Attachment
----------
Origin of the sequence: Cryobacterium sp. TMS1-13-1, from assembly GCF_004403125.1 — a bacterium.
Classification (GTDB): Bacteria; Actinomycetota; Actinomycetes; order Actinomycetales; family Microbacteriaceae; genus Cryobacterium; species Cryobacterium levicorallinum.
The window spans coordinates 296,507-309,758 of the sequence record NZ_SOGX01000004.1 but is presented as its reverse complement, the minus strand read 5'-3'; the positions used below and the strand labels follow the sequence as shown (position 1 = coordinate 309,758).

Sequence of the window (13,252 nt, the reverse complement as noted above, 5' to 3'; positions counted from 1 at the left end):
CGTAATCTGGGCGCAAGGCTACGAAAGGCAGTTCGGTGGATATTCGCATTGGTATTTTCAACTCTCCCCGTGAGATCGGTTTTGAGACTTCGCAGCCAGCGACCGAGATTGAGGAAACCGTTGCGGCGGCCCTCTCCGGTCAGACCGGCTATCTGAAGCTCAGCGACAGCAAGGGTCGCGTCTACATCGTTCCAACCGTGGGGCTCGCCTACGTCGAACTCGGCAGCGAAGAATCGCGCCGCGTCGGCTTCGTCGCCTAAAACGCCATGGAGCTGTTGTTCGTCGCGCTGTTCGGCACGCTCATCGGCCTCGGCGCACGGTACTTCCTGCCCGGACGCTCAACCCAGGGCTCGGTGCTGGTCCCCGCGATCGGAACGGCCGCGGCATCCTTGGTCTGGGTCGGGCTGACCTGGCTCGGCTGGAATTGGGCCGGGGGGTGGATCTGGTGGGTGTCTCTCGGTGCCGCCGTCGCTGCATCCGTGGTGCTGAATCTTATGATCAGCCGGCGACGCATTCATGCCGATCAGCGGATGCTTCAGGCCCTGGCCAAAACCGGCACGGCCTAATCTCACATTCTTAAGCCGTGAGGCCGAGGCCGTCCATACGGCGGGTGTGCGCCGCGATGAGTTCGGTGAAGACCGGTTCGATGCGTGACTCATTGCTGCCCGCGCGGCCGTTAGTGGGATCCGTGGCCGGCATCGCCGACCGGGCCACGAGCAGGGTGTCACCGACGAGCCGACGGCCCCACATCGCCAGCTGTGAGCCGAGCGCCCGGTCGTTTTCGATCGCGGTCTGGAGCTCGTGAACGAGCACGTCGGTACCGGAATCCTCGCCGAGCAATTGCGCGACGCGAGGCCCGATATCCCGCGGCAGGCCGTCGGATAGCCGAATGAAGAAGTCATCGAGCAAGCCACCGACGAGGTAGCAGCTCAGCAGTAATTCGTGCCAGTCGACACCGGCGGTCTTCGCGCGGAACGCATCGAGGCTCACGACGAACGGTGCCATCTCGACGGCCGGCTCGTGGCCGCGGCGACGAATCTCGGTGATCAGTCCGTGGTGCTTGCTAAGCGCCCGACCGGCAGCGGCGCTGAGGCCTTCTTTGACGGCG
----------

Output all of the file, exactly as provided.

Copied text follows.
Origin of the sequence: Cryobacterium sp. TMS1-13-1, from assembly GCF_004403125.1 — a bacterium.
Classification (GTDB): Bacteria; Actinomycetota; Actinomycetes; order Actinomycetales; family Microbacteriaceae; genus Cryobacterium; species Cryobacterium levicorallinum.
The window spans coordinates 296,507-309,758 of the sequence record NZ_SOGX01000004.1 but is presented as its reverse complement, the minus strand read 5'-3'; the positions used below and the strand labels follow the sequence as shown (position 1 = coordinate 309,758).

Sequence of the window (13,252 nt, the reverse complement as noted above, 5' to 3'; positions counted from 1 at the left end):
CGTAATCTGGGCGCAAGGCTACGAAAGGCAGTTCGGTGGATATTCGCATTGGTATTTTCAACTCTCCCCGTGAGATCGGTTTTGAGACTTCGCAGCCAGCGACCGAGATTGAGGAAACCGTTGCGGCGGCCCTCTCCGGTCAGACCGGCTATCTGAAGCTCAGCGACAGCAAGGGTCGCGTCTACATCGTTCCAACCGTGGGGCTCGCCTACGTCGAACTCGGCAGCGAAGAATCGCGCCGCGTCGGCTTCGTCGCCTAAAACGCCATGGAGCTGTTGTTCGTCGCGCTGTTCGGCACGCTCATCGGCCTCGGCGCACGGTACTTCCTGCCCGGACGCTCAACCCAGGGCTCGGTGCTGGTCCCCGCGATCGGAACGGCCGCGGCATCCTTGGTCTGGGTCGGGCTGACCTGGCTCGGCTGGAATTGGGCCGGGGGGTGGATCTGGTGGGTGTCTCTCGGTGCCGCCGTCGCTGCATCCGTGGTGCTGAATCTTATGATCAGCCGGCGACGCATTCATGCCGATCAGCGGATGCTTCAGGCCCTGGCCAAAACCGGCACGGCCTAATCTCACATTCTTAAGCCGTGAGGCCGAGGCCGTCCATACGGCGGGTGTGCGCCGCGATGAGTTCGGTGAAGACCGGTTCGATGCGTGACTCATTGCTGCCCGCGCGGCCGTTAGTGGGATCCGTGGCCGGCATCGCCGACCGGGCCACGAGCAGGGTGTCACCGACGAGCCGACGGCCCCACATCGCCAGCTGTGAGCCGAGCGCCCGGTCGTTTTCGATCGCGGTCTGGAGCTCGTGAACGAGCACGTCGGTACCGGAATCCTCGCCGAGCAATTGCGCGACGCGAGGCCCGATATCCCGCGGCAGGCCGTCGGATAGCCGAATGAAGAAGTCATCGAGCAAGCCACCGACGAGGTAGCAGCTCAGCAGTAATTCGTGCCAGTCGACACCGGCGGTCTTCGCGCGGAACGCATCGAGGCTCACGACGAACGGTGCCATCTCGACGGCCGGCTCGTGGCCGCGGCGACGAATCTCGGTGATCAGTCCGTGGTGCTTGCTAAGCGCCCGACCGGCAGCGGCGCTGAGGCCTTCTTTGACGGCG